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Selecting which colleges to apply to takes some care. There are published resource guides for prospective college students with ADHD and/or learning disabilities that provide an overview of available services and contact information at colleges across the country. However, since these guides are not updated yearly, it is likely that you may need to do more in-depth research to learn what services might be available.
By law, all colleges and universities receiving any federal funding must provide “reasonable accommodations” for students with ADHD. While the type of documentation needed to qualify for accommodations may differ from college to college, the accommodations tend to be similar. These typically include the following:
In addition some institutions may offer the option to substitute courses to meet the math and foreign language requirement and the possibility of having a temporary or permanent course under load (permission to take less than the minimum number of hours and still be a fulltime student).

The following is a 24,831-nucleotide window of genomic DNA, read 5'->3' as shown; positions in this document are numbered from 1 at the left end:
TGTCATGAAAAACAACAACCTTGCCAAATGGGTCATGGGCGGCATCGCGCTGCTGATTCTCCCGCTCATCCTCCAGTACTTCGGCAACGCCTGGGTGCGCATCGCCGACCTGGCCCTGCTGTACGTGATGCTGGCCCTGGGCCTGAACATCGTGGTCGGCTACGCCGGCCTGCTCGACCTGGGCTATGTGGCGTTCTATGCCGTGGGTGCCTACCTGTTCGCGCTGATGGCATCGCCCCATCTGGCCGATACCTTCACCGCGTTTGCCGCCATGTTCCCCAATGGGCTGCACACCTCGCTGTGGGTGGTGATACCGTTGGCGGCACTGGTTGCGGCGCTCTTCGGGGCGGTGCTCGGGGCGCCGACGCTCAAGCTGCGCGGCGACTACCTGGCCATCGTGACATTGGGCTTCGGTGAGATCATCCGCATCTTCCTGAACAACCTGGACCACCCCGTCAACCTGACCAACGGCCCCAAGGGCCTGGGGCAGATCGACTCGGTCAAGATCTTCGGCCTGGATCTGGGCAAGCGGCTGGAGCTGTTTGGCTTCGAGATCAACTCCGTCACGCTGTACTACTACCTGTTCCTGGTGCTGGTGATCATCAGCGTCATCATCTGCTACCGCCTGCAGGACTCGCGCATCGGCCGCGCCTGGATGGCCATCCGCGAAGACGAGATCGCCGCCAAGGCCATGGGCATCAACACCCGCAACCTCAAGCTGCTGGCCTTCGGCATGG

However, the laws governing colleges do not require that they provide any individual or group support to help students overcome their learning challenges. Consequently, vast differences exist in the supports available at various colleges. Some have very minimal staffing to provide support services and only adhere to the “letter of the law,” while other schools provide extensive support and encouragement to students with ADHD and other disabilities. Many colleges also have services available to all students to increase their retention and graduation rates. Besides learning about the specific services and accommodations for students with ADHD, it is important to find out if there are campus-wide supports such as learning and/or writing centers, tutoring services, individual or group coaching or any other programming for first-year students.
Answering the following questions can help determine if a college or university is the right fit for you or your child:
Very few schools will attain a “perfect score,” but the more ADHD-friendly answers you receive and positive vibes you get from your interactions on each campus, the better are the chances that you or your teen with ADHD will succeed at that school.
Due to economics, many teens are attending state universities due to lower costs of in-state tuition. Private and smaller colleges should not be ruled out given the possible financial aid available.